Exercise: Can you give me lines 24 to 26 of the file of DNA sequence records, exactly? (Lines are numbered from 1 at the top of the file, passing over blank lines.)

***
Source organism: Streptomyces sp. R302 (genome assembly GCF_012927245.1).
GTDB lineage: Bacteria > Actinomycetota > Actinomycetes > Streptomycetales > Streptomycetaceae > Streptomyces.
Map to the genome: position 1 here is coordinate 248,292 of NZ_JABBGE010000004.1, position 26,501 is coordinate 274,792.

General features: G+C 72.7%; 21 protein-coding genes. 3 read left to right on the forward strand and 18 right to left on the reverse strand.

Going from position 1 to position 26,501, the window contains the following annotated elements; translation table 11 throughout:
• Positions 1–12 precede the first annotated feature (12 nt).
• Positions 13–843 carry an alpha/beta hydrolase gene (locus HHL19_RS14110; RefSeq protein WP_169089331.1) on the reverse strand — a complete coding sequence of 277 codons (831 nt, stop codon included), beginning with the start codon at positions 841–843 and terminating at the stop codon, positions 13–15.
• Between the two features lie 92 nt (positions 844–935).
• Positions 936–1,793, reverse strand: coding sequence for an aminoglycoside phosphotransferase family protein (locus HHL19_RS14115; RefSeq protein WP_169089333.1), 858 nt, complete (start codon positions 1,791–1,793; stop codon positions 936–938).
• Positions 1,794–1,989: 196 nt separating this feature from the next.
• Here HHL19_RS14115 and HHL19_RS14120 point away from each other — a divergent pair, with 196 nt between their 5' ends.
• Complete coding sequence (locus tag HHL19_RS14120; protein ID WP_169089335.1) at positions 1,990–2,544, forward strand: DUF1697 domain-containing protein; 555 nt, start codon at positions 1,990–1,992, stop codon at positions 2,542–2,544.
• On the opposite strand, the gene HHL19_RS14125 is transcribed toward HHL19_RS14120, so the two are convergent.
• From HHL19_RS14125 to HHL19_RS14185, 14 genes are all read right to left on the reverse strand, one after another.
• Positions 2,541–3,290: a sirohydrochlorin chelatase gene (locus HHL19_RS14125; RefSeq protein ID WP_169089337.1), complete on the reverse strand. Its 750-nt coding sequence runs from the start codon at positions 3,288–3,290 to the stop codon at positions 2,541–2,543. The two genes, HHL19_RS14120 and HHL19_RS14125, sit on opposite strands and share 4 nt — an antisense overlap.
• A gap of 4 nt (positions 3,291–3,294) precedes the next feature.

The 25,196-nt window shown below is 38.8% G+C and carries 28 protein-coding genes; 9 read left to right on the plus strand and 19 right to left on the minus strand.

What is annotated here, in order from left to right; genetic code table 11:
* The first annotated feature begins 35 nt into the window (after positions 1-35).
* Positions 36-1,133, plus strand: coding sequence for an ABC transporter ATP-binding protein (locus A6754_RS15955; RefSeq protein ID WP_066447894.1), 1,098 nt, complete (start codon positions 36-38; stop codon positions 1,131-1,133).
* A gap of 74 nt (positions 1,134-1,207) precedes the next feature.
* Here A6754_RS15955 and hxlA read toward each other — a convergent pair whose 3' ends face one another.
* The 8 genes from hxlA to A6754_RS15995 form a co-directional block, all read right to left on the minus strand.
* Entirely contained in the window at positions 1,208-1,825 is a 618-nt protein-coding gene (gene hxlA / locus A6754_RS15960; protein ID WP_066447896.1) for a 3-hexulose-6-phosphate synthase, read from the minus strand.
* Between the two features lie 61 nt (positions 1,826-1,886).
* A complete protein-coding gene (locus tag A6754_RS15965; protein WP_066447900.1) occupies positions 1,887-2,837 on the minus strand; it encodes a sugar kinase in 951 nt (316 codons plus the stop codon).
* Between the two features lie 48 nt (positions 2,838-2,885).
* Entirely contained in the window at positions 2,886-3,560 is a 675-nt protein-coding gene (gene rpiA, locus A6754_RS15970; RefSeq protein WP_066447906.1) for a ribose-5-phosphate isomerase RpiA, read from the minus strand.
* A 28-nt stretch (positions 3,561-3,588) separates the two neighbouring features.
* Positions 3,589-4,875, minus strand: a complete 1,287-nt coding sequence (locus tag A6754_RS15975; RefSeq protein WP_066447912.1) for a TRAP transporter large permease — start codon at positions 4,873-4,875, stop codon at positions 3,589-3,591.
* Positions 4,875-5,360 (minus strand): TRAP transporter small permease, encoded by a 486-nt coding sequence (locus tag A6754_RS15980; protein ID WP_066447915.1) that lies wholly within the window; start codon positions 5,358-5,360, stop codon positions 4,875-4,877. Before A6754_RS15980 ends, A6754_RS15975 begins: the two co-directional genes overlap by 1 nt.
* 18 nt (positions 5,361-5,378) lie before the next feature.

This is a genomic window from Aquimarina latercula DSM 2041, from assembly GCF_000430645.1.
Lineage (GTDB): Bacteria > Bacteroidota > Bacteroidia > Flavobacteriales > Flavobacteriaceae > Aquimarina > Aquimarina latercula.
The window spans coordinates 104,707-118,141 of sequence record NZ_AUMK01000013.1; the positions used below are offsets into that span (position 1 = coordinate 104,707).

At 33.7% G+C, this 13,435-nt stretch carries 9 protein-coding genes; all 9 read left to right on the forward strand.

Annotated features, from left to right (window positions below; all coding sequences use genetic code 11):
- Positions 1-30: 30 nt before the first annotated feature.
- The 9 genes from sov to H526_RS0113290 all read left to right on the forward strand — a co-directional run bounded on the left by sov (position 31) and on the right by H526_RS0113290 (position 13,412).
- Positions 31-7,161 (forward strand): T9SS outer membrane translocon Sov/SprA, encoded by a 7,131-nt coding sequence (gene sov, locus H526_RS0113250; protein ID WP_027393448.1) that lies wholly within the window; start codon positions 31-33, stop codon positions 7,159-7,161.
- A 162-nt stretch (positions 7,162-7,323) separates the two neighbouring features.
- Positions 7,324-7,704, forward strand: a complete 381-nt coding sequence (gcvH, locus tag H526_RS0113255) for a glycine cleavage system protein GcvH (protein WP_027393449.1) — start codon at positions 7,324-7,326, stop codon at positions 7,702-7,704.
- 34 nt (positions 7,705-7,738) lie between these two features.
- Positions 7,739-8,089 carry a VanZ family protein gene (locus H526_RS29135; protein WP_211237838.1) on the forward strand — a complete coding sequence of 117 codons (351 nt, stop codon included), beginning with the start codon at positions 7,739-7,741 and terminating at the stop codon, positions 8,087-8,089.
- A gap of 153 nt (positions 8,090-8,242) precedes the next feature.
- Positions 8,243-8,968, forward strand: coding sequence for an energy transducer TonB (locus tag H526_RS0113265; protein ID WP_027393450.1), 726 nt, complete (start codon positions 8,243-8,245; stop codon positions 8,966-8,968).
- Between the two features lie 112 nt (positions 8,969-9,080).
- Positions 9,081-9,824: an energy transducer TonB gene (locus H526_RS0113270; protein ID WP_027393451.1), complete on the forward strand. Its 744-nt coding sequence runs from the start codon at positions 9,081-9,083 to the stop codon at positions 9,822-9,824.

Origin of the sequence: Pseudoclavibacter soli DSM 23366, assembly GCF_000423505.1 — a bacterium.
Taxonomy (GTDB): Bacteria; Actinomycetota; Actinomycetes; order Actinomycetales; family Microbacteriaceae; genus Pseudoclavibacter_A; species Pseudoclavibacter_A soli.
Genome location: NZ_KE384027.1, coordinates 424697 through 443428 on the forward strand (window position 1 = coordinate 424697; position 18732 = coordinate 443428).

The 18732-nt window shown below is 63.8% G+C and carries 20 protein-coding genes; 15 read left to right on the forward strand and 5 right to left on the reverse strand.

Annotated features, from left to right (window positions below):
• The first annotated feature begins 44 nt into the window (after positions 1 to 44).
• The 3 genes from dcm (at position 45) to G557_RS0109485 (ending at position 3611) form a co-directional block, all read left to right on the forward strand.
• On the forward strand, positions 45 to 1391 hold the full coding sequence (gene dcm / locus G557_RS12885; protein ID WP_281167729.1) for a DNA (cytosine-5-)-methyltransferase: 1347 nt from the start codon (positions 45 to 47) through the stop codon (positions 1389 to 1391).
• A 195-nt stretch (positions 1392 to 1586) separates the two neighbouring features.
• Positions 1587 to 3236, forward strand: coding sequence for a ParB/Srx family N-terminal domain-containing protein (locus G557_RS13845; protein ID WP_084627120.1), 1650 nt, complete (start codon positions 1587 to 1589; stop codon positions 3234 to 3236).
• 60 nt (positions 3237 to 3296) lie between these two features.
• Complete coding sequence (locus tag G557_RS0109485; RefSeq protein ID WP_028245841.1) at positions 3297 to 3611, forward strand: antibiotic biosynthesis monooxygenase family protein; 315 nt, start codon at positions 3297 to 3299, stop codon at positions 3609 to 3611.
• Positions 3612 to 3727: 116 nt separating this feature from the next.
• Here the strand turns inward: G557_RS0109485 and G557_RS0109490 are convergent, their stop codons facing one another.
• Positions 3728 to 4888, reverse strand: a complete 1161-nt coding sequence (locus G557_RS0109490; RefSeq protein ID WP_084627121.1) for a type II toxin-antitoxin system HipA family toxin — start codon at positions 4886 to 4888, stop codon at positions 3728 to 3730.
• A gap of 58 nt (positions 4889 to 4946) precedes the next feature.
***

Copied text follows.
* Entirely contained in the window at positions 1,208-1,825 is a 618-nt protein-coding gene (gene hxlA / locus A6754_RS15960; protein ID WP_066447896.1) for a 3-hexulose-6-phosphate synthase, read from the minus strand.
* Between the two features lie 61 nt (positions 1,826-1,886).
* A complete protein-coding gene (locus tag A6754_RS15965; protein WP_066447900.1) occupies positions 1,887-2,837 on the minus strand; it encodes a sugar kinase in 951 nt (316 codons plus the stop codon).